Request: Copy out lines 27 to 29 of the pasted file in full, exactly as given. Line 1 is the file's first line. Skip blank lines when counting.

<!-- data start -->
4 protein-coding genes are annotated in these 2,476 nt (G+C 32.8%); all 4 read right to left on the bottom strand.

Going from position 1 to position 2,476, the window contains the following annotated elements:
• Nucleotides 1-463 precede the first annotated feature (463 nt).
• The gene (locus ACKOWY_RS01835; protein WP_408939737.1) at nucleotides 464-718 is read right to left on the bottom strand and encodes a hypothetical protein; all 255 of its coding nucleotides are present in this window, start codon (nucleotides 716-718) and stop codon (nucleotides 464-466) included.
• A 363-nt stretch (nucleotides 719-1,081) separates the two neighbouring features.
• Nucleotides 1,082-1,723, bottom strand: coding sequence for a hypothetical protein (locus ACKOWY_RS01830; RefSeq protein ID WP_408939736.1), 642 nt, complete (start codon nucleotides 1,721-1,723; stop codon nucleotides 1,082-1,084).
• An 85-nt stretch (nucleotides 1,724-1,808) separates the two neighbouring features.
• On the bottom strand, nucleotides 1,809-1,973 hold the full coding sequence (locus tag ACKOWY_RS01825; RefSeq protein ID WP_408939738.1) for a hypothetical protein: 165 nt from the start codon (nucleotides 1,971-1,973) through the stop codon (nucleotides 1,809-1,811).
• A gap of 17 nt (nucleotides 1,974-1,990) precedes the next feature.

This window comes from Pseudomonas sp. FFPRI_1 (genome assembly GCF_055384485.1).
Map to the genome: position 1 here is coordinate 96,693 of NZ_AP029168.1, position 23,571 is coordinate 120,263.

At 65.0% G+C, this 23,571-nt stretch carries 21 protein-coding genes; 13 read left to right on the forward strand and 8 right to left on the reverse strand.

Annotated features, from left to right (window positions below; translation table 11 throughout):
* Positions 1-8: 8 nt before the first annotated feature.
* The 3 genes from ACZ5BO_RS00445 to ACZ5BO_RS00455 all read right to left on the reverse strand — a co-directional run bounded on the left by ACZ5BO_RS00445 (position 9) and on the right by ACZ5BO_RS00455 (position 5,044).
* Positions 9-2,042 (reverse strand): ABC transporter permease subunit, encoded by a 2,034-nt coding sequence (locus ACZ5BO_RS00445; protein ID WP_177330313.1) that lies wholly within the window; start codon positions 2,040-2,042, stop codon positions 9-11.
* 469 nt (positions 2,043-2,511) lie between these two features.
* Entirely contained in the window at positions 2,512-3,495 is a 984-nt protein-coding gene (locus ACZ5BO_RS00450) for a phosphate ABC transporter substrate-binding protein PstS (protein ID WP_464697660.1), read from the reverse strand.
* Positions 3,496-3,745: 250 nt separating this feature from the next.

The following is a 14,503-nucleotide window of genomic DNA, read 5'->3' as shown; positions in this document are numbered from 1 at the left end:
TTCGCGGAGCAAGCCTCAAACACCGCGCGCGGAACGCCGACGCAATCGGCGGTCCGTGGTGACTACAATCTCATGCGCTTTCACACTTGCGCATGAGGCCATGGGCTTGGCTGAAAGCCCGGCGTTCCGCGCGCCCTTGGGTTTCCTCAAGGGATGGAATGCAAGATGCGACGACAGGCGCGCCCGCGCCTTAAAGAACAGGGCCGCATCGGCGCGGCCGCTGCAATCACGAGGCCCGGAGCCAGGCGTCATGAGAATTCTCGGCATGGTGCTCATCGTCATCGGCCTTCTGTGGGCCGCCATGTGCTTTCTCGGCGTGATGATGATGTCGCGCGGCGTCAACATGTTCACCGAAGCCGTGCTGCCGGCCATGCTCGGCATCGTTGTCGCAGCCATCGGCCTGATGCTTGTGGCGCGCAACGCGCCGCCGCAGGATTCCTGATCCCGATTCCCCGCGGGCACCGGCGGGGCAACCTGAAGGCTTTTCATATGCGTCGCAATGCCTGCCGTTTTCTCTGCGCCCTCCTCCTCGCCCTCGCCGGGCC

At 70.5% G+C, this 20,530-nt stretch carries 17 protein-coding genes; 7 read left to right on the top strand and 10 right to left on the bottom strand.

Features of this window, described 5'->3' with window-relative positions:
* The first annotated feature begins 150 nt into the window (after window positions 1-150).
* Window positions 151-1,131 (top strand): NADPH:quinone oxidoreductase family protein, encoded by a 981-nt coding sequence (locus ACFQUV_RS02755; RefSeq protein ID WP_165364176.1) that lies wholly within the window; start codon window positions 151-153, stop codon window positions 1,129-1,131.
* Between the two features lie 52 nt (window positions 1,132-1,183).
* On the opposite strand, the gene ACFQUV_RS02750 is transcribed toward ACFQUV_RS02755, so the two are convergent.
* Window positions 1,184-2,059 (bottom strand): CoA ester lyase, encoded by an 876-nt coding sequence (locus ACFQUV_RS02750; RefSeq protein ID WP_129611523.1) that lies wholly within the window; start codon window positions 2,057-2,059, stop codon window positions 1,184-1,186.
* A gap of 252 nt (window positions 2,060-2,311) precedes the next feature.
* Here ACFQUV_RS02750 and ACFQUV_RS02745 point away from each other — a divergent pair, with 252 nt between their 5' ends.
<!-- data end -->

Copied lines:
* On the opposite strand, the gene ACFQUV_RS02750 is transcribed toward ACFQUV_RS02755, so the two are convergent.
* Window positions 1,184-2,059 (bottom strand): CoA ester lyase, encoded by an 876-nt coding sequence (locus ACFQUV_RS02750; RefSeq protein ID WP_129611523.1) that lies wholly within the window; start codon window positions 2,057-2,059, stop codon window positions 1,184-1,186.
* A gap of 252 nt (window positions 2,060-2,311) precedes the next feature.